Like a Virgin was Madonna’s second album and this was the final single from that album and it marked Madonna’s sixth straight Top 5 single in the U.S. This dance-pop song is classic Madonna – but I’m going to be honest: if this song comes on when I’m out driving with all the windows rolled down, I might leave it on – but I’m definitely turning it down so no one else can hear it.

Madonna – “Holiday” – (1983)

This was the song that launched a career. It was Madonna’s first hit. It’s an up-beat dance track that made use of the electronic musical gadgetry available in the early 1980s – stuff that the developing hip-hop scene was using to launch their genre. Fun fact: Madonna is credited with playing an instrument on this track: the cowbell.

Madonna – “Like a Virgin” – (1984)

This is one of Madonna’s signature songs and it’s sometimes considered the song that cemented her as a pop icon. It was a #1 in the U.S. (and a handful of other countries) – it was the first single off of her second album (which shared the name of the song). How often does the first single of your second album cement you as a legend? Not very. Madonna’s voice on this track is higher than it is on some of her other songs which almost makes her sound kind of Cyndi Lauper-ish. This song was parodied quite wonderfully by Weird Al Yankovic as “Like a Surgeon.”

Madonna – “Borderline” – (1983)

“Borderline” was Madonna’s fifth single and first top ten hit. It was also the last single from her self-titled debut album. Listening to this song again now, the music really sounds dated. It’s very early-80s-ish… which isn’t necessarily a bad thing.

#54 – Madonna – “Like a Prayer” – (1989)

This list almost went without a Madonna song and any 80s music list without a mention of Madonna is surely incomplete. Luckily, Lipps Inc released their album Mouth to Mouth (which contained “Funkytown”) in 1979, thus making it ineligible to be on this list. I almost went with it anyway, but that wouldn’t have been fair to the Sugarhill Gang or Gary Numan, who were also both bounced from the list at the last second. I think this is one of the best songs of Madonna’s career (right there with “Vogue” and “Ray of Light”). The gospel choir (who were probably unaware at the time of recording this song just what exactly the music video would contain – burning crosses) really adds to the song. If anyone actually cares enough to find Lady Gaga shocking, they should take a look back to Madonna (her entire career) as she shocked and angered more people than Lady Gaga can ever dream of.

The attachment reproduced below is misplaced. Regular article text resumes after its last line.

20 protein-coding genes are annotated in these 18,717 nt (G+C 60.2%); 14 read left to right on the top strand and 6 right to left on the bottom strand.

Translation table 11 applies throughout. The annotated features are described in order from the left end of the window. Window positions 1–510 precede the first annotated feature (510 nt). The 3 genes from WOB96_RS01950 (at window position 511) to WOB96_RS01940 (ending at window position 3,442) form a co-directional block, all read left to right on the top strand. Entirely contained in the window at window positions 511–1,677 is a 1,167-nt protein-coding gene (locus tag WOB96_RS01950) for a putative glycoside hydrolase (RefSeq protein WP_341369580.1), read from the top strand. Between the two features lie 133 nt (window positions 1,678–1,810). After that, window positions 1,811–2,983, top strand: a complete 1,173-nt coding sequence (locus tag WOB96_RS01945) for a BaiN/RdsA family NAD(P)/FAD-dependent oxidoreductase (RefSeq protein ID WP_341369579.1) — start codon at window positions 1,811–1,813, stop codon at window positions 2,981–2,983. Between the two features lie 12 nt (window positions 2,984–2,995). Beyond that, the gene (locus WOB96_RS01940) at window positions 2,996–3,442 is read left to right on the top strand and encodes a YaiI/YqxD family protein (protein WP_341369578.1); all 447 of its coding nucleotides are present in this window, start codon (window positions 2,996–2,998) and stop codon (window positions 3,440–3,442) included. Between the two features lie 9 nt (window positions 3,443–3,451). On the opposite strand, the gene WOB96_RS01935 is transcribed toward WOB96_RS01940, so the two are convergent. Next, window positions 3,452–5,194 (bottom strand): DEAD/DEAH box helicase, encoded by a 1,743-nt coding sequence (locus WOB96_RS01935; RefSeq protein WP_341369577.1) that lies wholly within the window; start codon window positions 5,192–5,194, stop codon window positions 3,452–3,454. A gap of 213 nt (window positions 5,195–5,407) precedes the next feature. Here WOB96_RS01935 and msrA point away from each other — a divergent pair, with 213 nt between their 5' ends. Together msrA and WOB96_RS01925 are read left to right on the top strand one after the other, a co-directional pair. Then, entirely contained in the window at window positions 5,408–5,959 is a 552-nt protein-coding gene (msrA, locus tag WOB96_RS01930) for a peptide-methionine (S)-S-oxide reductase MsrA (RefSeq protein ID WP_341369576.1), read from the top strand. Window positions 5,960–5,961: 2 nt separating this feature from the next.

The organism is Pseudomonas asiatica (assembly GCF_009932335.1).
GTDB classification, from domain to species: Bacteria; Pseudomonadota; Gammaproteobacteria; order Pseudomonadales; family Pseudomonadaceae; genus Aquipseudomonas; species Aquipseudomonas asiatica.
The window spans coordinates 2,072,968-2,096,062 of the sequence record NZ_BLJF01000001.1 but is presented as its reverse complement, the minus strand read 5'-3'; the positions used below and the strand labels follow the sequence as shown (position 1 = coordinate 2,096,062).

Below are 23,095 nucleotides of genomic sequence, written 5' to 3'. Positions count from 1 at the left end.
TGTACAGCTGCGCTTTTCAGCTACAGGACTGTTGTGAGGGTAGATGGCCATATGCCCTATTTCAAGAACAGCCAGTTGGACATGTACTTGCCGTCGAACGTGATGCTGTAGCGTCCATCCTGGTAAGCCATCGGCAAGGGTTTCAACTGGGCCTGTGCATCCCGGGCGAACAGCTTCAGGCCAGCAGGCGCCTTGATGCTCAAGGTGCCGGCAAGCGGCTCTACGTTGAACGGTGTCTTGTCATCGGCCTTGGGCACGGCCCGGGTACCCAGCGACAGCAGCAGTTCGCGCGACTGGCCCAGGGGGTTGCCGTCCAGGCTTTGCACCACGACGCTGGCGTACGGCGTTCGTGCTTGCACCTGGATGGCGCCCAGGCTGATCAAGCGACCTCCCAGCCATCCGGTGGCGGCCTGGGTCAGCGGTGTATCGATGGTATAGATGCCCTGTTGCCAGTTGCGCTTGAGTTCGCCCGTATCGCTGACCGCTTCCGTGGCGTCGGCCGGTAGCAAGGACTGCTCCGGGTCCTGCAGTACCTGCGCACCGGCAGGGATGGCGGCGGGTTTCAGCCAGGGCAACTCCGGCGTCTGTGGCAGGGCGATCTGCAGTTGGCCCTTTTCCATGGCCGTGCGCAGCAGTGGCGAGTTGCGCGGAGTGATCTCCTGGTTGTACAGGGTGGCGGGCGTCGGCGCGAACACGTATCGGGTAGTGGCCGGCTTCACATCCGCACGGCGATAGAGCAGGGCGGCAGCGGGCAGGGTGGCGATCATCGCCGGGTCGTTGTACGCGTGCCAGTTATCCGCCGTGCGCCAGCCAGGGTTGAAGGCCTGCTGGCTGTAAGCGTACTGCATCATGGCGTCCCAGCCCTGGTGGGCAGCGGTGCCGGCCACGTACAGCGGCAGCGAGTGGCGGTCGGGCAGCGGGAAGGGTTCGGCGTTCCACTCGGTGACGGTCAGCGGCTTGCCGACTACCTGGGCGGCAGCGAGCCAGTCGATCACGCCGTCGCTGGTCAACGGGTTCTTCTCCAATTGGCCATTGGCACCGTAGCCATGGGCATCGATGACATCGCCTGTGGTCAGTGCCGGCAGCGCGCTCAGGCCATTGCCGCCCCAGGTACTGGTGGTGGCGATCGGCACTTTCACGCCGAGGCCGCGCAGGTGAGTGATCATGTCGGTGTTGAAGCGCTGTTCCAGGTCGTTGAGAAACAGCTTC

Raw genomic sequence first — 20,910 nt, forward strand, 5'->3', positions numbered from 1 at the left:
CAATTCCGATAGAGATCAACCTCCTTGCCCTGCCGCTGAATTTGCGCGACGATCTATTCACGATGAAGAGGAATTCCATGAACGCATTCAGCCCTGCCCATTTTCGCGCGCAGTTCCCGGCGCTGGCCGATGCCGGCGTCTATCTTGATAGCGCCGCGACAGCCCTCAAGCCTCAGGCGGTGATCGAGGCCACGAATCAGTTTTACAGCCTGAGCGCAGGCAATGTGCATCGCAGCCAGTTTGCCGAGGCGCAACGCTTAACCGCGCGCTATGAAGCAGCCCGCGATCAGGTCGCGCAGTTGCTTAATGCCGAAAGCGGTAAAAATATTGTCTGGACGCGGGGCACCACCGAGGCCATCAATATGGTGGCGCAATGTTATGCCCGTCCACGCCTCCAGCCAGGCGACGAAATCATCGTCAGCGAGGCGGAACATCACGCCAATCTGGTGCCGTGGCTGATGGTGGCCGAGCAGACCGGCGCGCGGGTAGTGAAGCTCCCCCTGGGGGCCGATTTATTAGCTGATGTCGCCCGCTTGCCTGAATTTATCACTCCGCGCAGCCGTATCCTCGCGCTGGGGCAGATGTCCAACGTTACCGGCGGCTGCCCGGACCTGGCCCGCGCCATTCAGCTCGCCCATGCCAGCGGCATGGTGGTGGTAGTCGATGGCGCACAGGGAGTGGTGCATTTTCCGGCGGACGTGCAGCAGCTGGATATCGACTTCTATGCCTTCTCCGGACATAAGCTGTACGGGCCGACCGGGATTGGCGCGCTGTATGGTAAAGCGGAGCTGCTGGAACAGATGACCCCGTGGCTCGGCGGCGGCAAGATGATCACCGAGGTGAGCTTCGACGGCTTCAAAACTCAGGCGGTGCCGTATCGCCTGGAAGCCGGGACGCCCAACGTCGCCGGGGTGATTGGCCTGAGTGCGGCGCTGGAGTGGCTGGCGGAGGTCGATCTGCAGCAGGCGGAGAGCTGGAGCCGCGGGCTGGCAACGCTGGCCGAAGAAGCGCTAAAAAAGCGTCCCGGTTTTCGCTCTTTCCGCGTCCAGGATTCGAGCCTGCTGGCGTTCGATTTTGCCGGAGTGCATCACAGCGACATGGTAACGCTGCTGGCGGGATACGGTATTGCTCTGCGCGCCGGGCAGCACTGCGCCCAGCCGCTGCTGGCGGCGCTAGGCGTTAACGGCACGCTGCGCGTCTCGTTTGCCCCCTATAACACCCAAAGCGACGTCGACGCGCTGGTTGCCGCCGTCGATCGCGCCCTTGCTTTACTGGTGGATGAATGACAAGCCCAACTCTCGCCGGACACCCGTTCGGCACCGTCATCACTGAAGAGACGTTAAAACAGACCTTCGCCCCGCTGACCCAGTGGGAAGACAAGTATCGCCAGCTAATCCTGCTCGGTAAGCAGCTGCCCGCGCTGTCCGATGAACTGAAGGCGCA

#39 – Madonna – “Vogue” – (1990)

This album’s full title is I’m Breathless: Music from and Inspired by the film “Dick Tracy.” I forgot Madonna was even in Dick Tracy – her performance was that memorable. This song, however, is quite memorable. The beat is quite dance-y and the best part is where Madonna starts rattling off “vogue” stars from the Golden Age of Hollywood: Greta Garbo, Marilyn Monroe, Marlene Dietrich, Joe DiMaggio, Marlon Brando, James Dean, Grace Kelly, Fred Astaire, Jean Harlow, Gene Kelly, Ginger Rogers, Rita Hayworth, Lauren Bacall, Katharine Hepburn, Lana Turner & Bette Davis. Perhaps the real reason I like this song so much, other than its catchiness, is the fact that I love the Golden Age of Hollywood. Madonna had a hit record in 1995 with Something to Remember and its hit singles “I’ll Remember” and the slightly haunting “You’ll See.”

#79 – Madonna – “Ray Of Light” – (1998)

Ray of Light was Madonna’s best effort from the 90s (or ever). Some of the music on this album, especially this song, was more electronic in style than the straightforward pop style everyone was used to from her. This song borders on trance music and the music video was available in “Special Edition VHS” format (how 90s is that?). Some other singles from this album include “Frozen” and “The Power of Good-Bye” – although in 1999 she had a hit with the theme to the second Austin Powers movie with “Beautiful Stranger.”